This is a book not to be taken lightly. This is a book that requires a steady head and deep thinking. This is a dangerous book.It deals with the history of the Filipino people, from pre-Spanish (with the priestesses babaylan who wore gold trinkets & traded with the Chinese) to Spanish (with the friars and other foreigners, such as Germans, who come to this godforsaken land to grab something that is not theirs) to American (with Hey, Joe! and chocolates aplenty) to the current (with the beaut [...]

  • Joe

    Rosca's prose can be balletic, frenzied even. But a brilliant start to the novel is completely subverted by a 200 page exploration of one of the main characters' blood lines. The final 80 or so pages, which return us to the action proper fails to both regain its momentum and to capitalize much on the back story provided. In the end, trying to cover too much ground, to speak to too much of the history of the Philippines, the overall design of the novel is unfortunately hectic. Read the tremendous [...]

  • Tito Quiling, Jr.

    We've been told to read this novel back in college but I never had the chance and the interest to purchase a copy.And I regret not reading State of War by Ninotchka Rosca earlier. The book is divided into three chapters -- The Book of Acts, the Book of Numbers, and the Book of Revelations. Among the three, I particularly liked the second half. State of War is a story about three characters: Adrian, Anna, and Eliza, whose lives are inherently intertwined because of their ancestors' history.Inevit [...]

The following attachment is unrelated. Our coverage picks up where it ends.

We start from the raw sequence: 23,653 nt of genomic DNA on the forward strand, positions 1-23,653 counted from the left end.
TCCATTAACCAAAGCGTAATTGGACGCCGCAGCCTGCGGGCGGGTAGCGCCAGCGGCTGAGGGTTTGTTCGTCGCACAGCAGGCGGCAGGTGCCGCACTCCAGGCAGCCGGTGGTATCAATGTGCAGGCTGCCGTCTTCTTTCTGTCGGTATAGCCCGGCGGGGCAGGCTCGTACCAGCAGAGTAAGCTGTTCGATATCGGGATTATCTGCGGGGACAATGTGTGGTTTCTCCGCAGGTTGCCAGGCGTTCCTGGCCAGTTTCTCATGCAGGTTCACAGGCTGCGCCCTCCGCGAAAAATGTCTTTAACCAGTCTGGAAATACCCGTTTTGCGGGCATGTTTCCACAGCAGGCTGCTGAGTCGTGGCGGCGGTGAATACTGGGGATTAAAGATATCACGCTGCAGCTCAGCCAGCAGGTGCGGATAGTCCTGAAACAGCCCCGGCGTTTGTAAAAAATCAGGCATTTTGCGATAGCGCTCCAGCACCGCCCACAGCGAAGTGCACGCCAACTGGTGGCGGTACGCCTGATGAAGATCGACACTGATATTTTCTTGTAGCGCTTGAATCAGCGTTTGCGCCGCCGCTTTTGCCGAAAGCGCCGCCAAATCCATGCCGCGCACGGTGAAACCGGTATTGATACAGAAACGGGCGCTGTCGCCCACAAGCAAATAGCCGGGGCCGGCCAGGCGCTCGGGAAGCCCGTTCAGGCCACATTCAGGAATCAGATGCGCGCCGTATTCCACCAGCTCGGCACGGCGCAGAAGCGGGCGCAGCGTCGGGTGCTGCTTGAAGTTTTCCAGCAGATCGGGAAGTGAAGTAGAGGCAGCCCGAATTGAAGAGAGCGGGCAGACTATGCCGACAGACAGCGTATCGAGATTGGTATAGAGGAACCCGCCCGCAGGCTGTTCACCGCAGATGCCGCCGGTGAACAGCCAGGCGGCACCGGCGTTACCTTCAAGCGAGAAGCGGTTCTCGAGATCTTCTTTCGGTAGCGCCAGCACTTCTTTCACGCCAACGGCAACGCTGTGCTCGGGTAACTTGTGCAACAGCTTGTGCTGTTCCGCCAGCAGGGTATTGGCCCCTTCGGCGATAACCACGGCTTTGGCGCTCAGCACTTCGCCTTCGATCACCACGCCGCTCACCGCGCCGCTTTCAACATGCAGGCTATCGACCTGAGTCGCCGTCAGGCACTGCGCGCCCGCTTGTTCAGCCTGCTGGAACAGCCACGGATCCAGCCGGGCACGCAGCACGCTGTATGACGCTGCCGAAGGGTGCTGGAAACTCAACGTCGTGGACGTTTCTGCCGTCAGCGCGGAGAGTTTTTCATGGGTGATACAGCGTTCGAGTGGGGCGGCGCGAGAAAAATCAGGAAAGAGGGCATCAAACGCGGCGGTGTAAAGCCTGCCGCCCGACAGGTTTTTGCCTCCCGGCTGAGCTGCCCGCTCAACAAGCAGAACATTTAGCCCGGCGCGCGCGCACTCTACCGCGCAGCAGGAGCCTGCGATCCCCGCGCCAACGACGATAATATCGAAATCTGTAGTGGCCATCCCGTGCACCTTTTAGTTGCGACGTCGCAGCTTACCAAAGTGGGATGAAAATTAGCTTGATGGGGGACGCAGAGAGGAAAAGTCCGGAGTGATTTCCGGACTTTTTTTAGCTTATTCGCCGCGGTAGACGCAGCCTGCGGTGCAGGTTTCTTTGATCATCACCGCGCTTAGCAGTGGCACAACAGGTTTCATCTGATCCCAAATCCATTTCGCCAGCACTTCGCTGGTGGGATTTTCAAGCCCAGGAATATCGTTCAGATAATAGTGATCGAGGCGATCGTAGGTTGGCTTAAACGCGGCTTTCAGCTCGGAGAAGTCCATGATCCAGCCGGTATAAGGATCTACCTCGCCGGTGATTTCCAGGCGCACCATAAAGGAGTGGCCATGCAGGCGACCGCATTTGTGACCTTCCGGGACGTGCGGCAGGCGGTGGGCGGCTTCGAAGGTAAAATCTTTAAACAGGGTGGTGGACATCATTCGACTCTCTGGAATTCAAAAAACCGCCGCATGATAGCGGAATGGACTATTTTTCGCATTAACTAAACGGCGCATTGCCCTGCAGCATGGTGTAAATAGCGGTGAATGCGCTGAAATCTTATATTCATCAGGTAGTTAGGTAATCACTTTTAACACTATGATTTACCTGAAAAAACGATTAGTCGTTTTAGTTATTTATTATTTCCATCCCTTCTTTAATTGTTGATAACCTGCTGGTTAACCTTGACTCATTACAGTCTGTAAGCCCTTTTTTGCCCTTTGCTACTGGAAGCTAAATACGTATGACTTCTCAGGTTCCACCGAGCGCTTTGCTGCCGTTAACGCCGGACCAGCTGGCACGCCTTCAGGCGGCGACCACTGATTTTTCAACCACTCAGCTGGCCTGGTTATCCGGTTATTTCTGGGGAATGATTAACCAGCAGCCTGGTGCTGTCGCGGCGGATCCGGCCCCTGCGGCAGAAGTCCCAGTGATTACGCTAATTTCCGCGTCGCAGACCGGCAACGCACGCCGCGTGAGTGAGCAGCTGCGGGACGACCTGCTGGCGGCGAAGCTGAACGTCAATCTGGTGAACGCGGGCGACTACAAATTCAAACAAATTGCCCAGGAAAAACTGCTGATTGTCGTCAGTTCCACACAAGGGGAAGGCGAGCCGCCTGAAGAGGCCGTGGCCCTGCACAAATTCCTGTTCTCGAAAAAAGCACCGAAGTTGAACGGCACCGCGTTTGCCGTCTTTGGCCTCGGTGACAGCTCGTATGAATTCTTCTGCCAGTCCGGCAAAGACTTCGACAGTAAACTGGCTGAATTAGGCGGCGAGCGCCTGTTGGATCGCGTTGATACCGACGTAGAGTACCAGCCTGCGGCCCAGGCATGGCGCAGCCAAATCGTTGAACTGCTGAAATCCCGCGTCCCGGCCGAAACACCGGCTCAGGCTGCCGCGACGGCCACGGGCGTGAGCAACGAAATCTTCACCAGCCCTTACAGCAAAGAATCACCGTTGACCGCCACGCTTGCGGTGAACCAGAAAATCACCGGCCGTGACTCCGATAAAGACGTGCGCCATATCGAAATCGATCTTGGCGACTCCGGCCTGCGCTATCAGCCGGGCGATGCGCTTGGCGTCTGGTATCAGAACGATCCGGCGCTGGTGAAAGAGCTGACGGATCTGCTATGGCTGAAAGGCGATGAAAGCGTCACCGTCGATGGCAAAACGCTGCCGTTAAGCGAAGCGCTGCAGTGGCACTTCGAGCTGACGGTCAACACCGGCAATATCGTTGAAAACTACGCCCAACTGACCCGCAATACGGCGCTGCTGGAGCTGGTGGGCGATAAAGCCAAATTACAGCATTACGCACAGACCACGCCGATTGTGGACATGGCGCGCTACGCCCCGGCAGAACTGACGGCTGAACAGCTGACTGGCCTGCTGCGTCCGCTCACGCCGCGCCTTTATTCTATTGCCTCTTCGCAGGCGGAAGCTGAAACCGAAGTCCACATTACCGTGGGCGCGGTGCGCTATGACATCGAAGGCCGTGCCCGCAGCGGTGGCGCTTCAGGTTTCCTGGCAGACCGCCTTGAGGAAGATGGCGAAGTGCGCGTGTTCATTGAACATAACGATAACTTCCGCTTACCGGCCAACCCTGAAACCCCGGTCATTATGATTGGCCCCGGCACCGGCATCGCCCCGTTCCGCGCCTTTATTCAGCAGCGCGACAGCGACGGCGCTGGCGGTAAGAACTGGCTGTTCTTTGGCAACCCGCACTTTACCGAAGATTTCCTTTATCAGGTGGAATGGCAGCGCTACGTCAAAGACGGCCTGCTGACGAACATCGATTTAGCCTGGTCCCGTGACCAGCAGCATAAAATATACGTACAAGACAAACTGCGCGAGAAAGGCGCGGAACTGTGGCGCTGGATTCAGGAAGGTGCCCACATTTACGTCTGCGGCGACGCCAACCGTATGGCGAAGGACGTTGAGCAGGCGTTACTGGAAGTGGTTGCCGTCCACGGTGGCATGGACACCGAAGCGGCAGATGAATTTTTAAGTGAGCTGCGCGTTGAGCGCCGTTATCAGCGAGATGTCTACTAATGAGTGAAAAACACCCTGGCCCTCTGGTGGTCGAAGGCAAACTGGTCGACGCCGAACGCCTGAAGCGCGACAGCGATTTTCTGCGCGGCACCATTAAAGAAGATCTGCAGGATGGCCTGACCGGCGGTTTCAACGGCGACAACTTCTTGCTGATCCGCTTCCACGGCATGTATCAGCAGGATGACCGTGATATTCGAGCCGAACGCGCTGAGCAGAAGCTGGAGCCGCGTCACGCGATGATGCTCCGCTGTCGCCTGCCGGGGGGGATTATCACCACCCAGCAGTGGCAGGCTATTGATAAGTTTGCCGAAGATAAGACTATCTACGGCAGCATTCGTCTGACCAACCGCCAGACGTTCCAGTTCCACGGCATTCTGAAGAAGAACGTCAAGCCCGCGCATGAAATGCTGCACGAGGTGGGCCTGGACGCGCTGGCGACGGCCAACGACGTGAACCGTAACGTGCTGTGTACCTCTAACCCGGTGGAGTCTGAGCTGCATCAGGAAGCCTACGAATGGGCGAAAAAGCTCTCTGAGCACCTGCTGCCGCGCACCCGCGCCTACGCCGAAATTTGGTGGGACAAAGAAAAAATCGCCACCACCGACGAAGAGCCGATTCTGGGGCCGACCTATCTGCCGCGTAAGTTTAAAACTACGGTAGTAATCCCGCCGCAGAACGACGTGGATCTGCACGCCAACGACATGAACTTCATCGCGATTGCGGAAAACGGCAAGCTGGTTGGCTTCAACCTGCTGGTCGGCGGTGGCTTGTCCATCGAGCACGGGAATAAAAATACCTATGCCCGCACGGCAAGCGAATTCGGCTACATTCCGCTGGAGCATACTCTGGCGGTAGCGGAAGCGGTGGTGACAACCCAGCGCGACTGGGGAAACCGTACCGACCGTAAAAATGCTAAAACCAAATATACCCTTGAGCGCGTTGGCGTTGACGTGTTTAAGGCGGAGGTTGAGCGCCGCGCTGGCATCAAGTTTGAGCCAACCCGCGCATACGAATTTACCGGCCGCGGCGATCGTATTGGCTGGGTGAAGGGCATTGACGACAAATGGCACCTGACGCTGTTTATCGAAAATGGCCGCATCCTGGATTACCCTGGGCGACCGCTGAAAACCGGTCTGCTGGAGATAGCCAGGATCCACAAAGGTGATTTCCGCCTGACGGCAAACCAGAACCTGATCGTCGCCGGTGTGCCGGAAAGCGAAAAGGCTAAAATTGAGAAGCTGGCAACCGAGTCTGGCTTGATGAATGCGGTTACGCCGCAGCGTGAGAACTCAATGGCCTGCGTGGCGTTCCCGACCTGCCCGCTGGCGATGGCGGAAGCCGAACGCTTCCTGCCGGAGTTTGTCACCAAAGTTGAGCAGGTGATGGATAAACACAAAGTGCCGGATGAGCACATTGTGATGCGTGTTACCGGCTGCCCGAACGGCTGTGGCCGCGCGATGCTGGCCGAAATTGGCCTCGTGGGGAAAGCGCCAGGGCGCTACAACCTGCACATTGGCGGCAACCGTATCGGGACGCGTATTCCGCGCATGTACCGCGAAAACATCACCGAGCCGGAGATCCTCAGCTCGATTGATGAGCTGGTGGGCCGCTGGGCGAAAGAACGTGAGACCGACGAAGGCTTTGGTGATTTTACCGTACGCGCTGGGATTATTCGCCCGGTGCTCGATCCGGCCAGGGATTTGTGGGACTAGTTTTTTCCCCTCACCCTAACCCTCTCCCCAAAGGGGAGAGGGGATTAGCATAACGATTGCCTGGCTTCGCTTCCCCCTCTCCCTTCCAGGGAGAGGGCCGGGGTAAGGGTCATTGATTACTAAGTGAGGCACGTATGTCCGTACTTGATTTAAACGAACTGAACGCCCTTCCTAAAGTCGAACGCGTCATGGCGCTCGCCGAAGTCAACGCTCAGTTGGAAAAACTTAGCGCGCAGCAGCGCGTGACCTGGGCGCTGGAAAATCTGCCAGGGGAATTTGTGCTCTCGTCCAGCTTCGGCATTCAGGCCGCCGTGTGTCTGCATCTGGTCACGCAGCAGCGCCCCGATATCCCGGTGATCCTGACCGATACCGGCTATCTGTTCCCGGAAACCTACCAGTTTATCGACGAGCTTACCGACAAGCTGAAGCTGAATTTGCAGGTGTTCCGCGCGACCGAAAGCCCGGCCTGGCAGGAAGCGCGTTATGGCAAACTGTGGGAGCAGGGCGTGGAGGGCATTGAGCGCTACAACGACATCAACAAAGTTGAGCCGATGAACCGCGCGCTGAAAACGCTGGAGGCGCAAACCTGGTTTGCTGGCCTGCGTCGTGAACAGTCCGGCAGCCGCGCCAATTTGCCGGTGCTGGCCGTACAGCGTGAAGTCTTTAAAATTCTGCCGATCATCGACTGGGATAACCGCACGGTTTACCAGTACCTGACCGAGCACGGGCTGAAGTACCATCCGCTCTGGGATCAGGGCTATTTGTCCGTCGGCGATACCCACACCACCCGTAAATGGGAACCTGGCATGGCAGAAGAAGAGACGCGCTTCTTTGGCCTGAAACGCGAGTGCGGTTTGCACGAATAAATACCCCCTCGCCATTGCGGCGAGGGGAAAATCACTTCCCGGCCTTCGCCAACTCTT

• Annalisa

    "She lost all consciousness of who or where she was, knowing only that this would be the biggest, the best in her life, that henceforth she would suffer if he were not in her, beside her, on her, under her, holy mother of God who must have known the same pleasure once, forgive her."

  • Anne

    This is so amazing I want to cry. Can't contain all these feels. To review (when I'm not busy anymore).

  • John Levi Masuli

    The first part (Book of Acts) of this sort-of historical novel bored me. It was about three young people, leading different lives, attending a festival amid an ongoing dictatorship. Yet the second part (Book of Numbers) blew me away. Rosca displayed her deft narrative skills, pulling off something like a 100 Years of Solitude type of awesomeness. The final part is not satisfying, but still the book is great. Sorry for my post-reading incoherence.

  • Liza Macalandag

    Reading this very beautifully written book was an excruciating experience - it tugged deep in my Filipino heart.

  • Jersey

    Reviewing this now after the peak of protests against the Marcos burial seems to solidify one of the underlying themes of State of War: the ability of a nation to forget, or at least, its failure to recover the whole truth of its past. History is a battlefield of perspectives and most of the time, the victors, the oppressors, and the dominant characters are the ones who have the chance to become its writers. In this novel, Rosca tries to re-create history from the perspective of the "victims." S [...]

  • Bay

    Ninotchka Rosca's book, State of War, tells one of the Philippines' dark past: Martial Law. She, in my opinion, is using the endless parties in the book as an allegory of covering the atrocities of the military. Being distracted and drunk all the time, the people in the island of K------ were oblivious of what is happening around them. Even when the characters were chased by the military, the people seemed not to care to help. The only exception is the transvestite, who brought Eliza a gun. Anot [...]